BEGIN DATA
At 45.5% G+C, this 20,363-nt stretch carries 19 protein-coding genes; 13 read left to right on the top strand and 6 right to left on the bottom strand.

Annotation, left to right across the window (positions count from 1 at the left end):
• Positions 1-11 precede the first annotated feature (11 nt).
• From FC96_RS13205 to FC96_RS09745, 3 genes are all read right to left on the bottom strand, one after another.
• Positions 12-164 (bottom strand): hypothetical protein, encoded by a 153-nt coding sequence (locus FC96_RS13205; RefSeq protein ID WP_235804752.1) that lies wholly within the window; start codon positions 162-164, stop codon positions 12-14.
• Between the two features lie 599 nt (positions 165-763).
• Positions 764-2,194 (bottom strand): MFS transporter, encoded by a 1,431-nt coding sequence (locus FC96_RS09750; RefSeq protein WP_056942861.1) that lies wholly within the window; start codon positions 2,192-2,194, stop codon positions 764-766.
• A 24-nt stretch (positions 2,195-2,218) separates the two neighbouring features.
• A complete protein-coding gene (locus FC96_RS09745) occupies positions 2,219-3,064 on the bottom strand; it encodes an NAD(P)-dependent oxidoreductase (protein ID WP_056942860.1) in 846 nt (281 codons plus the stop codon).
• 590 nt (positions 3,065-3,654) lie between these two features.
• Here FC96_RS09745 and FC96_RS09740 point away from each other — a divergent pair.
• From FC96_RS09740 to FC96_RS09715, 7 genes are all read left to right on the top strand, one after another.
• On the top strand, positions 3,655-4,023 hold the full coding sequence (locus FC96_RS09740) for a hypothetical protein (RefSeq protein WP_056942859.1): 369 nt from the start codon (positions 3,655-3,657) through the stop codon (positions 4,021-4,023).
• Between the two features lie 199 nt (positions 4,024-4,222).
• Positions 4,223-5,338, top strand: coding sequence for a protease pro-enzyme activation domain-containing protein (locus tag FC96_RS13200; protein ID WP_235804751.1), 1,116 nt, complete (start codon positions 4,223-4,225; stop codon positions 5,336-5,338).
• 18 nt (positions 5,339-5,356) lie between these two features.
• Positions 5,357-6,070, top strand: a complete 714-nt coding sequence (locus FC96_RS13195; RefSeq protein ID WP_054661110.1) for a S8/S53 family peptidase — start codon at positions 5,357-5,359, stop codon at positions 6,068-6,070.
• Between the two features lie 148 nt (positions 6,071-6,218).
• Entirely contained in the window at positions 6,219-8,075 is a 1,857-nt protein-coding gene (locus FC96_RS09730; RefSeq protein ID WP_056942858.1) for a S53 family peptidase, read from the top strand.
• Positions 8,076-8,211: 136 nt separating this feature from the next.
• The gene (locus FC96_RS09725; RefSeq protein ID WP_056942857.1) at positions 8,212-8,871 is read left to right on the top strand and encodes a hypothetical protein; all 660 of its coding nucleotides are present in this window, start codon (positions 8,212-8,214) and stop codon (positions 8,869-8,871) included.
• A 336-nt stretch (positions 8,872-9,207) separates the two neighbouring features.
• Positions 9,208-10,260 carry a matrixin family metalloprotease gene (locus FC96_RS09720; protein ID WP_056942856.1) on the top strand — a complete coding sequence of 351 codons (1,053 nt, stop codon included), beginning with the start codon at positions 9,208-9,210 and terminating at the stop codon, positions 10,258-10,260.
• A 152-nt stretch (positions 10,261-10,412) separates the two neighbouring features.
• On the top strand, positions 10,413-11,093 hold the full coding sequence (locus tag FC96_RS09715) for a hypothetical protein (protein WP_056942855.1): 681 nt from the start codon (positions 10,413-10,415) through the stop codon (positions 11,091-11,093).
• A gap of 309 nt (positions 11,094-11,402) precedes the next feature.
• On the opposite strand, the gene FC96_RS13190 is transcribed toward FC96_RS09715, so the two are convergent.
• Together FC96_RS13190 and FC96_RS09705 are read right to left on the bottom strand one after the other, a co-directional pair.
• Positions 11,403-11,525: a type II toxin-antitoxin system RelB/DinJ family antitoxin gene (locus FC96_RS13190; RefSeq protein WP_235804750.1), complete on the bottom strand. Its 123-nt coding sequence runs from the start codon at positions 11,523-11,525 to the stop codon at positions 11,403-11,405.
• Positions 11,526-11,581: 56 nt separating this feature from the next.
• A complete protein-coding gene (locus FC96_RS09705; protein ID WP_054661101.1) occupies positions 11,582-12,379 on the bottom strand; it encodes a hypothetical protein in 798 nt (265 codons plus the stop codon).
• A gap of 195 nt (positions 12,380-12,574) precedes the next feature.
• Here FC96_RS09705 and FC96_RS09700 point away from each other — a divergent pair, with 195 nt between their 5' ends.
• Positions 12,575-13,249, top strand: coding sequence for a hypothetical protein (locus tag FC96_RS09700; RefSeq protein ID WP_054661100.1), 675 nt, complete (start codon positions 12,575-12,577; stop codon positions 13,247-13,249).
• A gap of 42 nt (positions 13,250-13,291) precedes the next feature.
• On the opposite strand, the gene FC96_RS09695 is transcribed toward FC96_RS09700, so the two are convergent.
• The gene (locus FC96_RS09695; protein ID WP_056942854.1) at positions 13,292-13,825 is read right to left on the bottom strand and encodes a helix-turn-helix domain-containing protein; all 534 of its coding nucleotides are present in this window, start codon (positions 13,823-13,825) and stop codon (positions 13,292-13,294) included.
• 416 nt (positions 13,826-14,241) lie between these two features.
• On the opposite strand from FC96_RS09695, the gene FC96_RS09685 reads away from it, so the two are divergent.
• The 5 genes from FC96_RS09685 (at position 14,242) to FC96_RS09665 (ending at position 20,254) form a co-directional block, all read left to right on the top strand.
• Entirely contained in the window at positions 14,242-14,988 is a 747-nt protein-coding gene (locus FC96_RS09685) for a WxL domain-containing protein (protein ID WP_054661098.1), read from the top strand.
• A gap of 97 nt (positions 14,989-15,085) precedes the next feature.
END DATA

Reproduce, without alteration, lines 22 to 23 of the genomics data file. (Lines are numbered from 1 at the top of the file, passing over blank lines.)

• A 336-nt stretch (positions 8,872-9,207) separates the two neighbouring features.
• Positions 9,208-10,260 carry a matrixin family metalloprotease gene (locus FC96_RS09720; protein ID WP_056942856.1) on the top strand — a complete coding sequence of 351 codons (1,053 nt, stop codon included), beginning with the start codon at positions 9,208-9,210 and terminating at the stop codon, positions 10,258-10,260.